The Hobbit: The Battle of the Five Armies Is Final Proof That Peter Jackson Has Lost His Soul

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Photo: Todd Eyre/Warner Brothers

This third installment of The Hobbit trilogy is allegedly the shortest of all of Peter Jackson’s Tolkien films, but my theater must have been orbiting a black hole because I could swear it swallowed up 20 years of my life. Maybe it was all that slow-motion. Or maybe it was the fact that, more than any of the other films in Jackson’s ill-advised (but ridiculously lucrative) trilogy, The Hobbit: The Battle of the Five Armies feels thoroughly inconsequential — a bloated, portentous mess that, in a just world, should not exist.

I realize we’re a long way from Tolkien’s original novel here. (Remember that spry, quick-witted, briskly told fantasy that started this entire enterprise in the first place?) But it’s still worth noting that the so-called “Battle of the Five Armies” is confined in that book to a few cursory paragraphs near the end — an ironic, pointed bit of downplaying on the author’s part. The most interesting aspect of the battle is the fact that Bilbo Baggins — the protagonist of the book and, to some extent, the films — spends most of it on the sidelines and/or invisible, hiding from the “terrible” fighting. In other words, in just a page or two, Tolkien conveys the awfulness, and the sheer pointlessness, of war. But for Peter Jackson, war is not pointless; it’s an excuse. So now we have an entire movie built around said battle, loaded up with inane spectacle, with face-offs and collapsing bridges (do bridges ever stay intact in these goddamn films?) and vast vistas of armies thundering toward one another.

To what end? Most of what could be called a plot in The Battle of the Five Armies is spent tying up threads you might not even remember from the earlier films. Bilbo (Martin Freeman), as you may recall, had been traveling with a group of dwarves led by Thorin Oakenshield (Richard Armitage) in an attempt to reclaim the Lonely Mountain, which had been taken over by the ghastly dragon Smaug (voiced by Benedict Cumberbatch). Now the dwarves have the Mountain, and Smaug is threatening a nearby village of men. The devastation wrought by the dragon, and the attempts of Bard (Luke Evans), a heroic warrior and family-man, to kill it are probably the best parts of this latest entry. Even if you don’t particularly recall Bard from the previous film, you can at least get with the idea that the guy needs to save his burning, ruined village and his terrified family.

Meanwhile, Thorin, the king of the dwarves, is now in the grip of some kind of mania that makes him hoard the treasure of the mountain they’ve claimed from Smaug. He’s clearly not himself — but again, you’ll have to remember him from the earlier films to remember what his “self” was even like. But Jackson spends an almost comical amount of time watching Thorin rant and mope. It’s as if he’s filmed himself into a corner, having spent so much time in this series on random bits of action and minor character exchanges that, now that something important is happening, he really has to waste a lot of precious screentime on it. Meanwhile, aside from Thorin, I still can’t name any of these dwarves, and I’ve spent three movies watching them. (In comparison, at a similar point in the Lord of the Rings films, I could have easily named just about every single major character and identified a few of their major traits.) Anyway, in part thanks to Thorin’s pigheadedness, the titular battle soon ensues. And it is terrible, and it is elaborate, and it is long. The action is handled relatively smoothly — Jackson may have lost his soul as a filmmaker, but he hasn’t lost his proficiency — but it’s all in the service of an empty cause, as we’re asked to care about characters these films have done very little to develop. Bilbo, the ostensible hero of this tale, spends most of the battle doing nothing.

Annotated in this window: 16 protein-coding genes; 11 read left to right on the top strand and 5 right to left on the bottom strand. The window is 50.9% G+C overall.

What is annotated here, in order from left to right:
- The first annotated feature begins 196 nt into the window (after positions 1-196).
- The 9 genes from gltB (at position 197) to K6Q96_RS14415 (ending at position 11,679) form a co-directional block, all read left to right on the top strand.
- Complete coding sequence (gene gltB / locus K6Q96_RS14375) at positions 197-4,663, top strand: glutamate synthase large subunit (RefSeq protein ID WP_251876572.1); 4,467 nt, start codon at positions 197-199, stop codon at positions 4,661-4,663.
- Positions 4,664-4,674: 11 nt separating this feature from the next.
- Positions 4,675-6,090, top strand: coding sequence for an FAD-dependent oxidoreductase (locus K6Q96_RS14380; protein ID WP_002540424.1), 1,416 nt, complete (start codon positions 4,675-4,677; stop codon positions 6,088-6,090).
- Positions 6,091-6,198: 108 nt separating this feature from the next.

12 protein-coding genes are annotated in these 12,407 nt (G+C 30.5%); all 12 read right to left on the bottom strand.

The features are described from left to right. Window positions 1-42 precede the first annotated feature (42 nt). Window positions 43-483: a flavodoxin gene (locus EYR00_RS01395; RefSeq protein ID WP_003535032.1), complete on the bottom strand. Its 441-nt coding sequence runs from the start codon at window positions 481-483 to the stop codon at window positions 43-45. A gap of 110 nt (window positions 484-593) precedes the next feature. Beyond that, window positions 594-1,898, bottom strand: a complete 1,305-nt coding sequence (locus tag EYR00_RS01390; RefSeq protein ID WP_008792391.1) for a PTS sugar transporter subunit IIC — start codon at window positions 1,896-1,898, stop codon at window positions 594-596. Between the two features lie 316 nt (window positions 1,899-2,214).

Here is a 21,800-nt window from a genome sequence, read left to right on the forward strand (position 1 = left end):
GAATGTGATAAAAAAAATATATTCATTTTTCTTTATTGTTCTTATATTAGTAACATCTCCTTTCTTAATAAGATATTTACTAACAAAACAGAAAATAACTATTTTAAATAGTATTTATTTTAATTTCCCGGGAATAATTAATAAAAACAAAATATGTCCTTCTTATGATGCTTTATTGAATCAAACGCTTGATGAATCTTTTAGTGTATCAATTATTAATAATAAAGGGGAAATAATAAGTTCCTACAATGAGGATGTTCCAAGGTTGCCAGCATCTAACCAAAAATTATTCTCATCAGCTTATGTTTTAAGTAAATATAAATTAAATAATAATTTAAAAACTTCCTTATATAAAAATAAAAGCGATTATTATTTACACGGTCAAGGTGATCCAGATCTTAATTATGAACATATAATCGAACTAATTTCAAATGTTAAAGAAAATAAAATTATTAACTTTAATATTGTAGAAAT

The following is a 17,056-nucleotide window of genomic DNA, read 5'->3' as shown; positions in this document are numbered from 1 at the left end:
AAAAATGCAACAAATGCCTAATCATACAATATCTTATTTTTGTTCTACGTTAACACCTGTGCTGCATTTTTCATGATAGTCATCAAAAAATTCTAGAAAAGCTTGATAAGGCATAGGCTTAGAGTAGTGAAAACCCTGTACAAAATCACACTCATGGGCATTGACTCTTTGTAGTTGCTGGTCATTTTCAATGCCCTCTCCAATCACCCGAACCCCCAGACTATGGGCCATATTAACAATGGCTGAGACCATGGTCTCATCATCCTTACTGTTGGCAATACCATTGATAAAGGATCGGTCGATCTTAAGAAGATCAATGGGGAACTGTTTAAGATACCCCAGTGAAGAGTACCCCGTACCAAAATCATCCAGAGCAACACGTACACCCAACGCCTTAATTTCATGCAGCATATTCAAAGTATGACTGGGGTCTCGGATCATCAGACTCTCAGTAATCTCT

It didn’t need to be this way. Remember how wonderful — funny, fast, beautiful, emotional — Jackson’s Lord of the Rings films were? Even The Desolation of Smaug, the second entry in this new series, had enough to recommend it. Its best bits involved an elaborate spider attack and Bilbo’s battle of wits against Smaug. No spider attack can be found here — instead, we get that aforementioned giant, protracted battle full of people we don’t particularly care about doing warlike things to each other. And Smaug, believe it or not, isn’t in the film for that long, either. What I was most frustrated by, though, was how relatively little was given to Tauriel (Evangeline Lily), the woman warrior-elf who kicked so much wondrous ass in that earlier film. A creation entirely of Jackson and his team’s, Tauriel had brought a jolt of energy, humanity, and unpredictability to the story. She’s definitely still here, but now she finds herself mostly reduced to being a victim during the war. Instead, Jackson and Co. have again airlifted in Legolas (Orlando Bloom, starting to look a wee bit jowly but presumably eager for the work) to do the requisite bit of acrobatic fighting. It all begs the question: Why go to the trouble of creating a great female elf-hero only to have her upstaged by another elf-dude? But why should that surprise us? Over and over again, these Hobbit films have been characterized by their missteps. Good riddance. Enjoy your mountain of gold, King Jackson.